Our two weeks of vacation are now over, two weeks of family celebration, and while I was playing video games, my husband was upstair working on C³ as always. Since last time, I continue to insist that he should start writing a description of the project. I believe this process will give his vision a much more precise shape. Two difficulties arose from this: words and scope.
I have this great concept in mind but have no idea if it has a name or if I just invented it!
When starting to write things down, Alex had to find the correct vocabulary to describe what he had in mind. The problem is, there aren’t always words for the concepts he wants to express. Or maybe there is, and he just doesn’t know? Or even worst, sometimes in the world of language designers, the same word have been used to describe different concepts, but he needs one for each of them. He ended up reading tons of papers on programming language, watching conference videos, reading presentation slides, and searching in the dictionary. At some point he may have to invent his own vocabulary, and try to keep away from weird terms such as in Algol-68 (my favorite algol invented term is “incestuous union”, isn’t it amazing?)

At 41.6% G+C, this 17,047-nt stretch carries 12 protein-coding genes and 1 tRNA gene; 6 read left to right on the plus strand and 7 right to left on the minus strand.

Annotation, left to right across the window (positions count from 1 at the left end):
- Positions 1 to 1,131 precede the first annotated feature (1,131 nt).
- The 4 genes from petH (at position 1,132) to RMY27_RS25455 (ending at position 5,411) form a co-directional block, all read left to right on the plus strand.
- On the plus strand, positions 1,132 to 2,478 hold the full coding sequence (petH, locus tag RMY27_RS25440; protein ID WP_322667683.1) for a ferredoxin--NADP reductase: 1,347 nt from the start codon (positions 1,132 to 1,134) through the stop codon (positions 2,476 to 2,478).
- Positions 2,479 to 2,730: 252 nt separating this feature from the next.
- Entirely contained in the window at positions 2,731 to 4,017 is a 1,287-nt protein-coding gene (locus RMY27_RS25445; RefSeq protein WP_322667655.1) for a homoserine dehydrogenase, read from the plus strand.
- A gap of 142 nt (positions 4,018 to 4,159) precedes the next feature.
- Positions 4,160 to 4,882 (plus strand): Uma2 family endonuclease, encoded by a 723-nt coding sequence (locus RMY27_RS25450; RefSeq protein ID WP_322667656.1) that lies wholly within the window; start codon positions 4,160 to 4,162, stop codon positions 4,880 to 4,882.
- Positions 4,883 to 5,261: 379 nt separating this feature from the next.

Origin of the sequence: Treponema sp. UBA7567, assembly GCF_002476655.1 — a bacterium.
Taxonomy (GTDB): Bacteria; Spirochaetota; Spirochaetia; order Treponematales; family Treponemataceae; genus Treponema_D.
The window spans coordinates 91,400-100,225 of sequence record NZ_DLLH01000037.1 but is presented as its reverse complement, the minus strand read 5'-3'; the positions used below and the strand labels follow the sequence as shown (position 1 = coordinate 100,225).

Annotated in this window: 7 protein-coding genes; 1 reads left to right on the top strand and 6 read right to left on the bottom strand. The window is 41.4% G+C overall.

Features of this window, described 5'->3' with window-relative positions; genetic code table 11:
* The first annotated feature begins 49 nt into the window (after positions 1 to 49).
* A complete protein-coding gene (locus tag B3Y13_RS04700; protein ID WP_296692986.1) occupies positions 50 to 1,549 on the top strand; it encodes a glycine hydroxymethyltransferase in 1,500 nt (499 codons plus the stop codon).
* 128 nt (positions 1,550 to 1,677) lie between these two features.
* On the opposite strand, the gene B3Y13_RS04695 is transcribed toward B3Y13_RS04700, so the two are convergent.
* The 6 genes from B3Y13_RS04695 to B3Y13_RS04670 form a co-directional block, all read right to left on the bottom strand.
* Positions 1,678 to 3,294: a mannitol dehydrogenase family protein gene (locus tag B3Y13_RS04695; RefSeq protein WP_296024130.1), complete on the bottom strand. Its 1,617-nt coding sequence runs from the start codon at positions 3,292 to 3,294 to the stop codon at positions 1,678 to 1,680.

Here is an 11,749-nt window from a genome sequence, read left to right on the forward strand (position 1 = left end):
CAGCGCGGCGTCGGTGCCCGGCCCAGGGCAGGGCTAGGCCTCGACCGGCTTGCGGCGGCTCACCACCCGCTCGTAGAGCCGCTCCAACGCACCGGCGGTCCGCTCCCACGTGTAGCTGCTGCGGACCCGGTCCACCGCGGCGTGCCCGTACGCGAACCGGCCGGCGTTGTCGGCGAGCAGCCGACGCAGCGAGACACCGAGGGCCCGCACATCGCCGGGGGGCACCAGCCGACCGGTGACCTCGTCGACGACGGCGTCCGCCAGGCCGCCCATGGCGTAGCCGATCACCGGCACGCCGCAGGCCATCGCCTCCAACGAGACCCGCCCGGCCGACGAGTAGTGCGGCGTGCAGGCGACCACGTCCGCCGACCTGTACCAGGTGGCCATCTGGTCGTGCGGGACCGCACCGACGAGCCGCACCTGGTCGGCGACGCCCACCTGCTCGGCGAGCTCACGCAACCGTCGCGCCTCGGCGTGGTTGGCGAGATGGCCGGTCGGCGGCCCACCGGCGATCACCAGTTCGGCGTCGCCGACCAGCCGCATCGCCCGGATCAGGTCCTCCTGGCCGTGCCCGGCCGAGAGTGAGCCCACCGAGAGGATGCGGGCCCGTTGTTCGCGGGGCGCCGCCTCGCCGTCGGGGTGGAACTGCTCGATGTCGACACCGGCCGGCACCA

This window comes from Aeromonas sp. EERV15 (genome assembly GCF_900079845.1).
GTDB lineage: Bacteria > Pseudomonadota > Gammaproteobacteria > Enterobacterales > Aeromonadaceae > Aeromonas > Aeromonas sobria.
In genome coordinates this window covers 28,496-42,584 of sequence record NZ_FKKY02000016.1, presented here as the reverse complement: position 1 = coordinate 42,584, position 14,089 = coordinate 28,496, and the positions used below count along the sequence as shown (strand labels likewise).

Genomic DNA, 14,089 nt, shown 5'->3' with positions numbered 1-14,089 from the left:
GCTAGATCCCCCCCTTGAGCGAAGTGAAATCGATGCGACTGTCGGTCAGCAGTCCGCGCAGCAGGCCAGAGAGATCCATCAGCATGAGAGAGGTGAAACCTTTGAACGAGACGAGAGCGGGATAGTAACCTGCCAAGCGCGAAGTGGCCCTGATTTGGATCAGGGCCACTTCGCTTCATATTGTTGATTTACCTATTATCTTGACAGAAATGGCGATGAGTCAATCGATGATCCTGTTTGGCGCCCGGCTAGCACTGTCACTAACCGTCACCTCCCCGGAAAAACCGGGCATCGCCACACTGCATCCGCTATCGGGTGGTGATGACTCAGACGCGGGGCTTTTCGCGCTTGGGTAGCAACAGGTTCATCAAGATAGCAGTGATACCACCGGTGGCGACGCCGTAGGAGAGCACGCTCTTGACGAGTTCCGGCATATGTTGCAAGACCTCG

I don’t think he found all the answers he was searching for, but he sure made a lot of discoveries that are shaping C³ into something even better. I asked him for a bunch of interesting links so that I can read them myself, and share them with my dear readers. Here they are:
- SSA is functionnal programming, an interesting but complex article he found via the site of LLVM. Some of the ideas I talked about in Ancestor of C³ are inspired from this text (about the unification of imperative and functional programming).
- The power of abstraction, a keynote by Barbara Liskov, my new model in life. She is just so brilliant and proves that programming language designers don’t have to wear the beard! To me, she is the example of how intelligence, experience, humility and wisdom make a great person.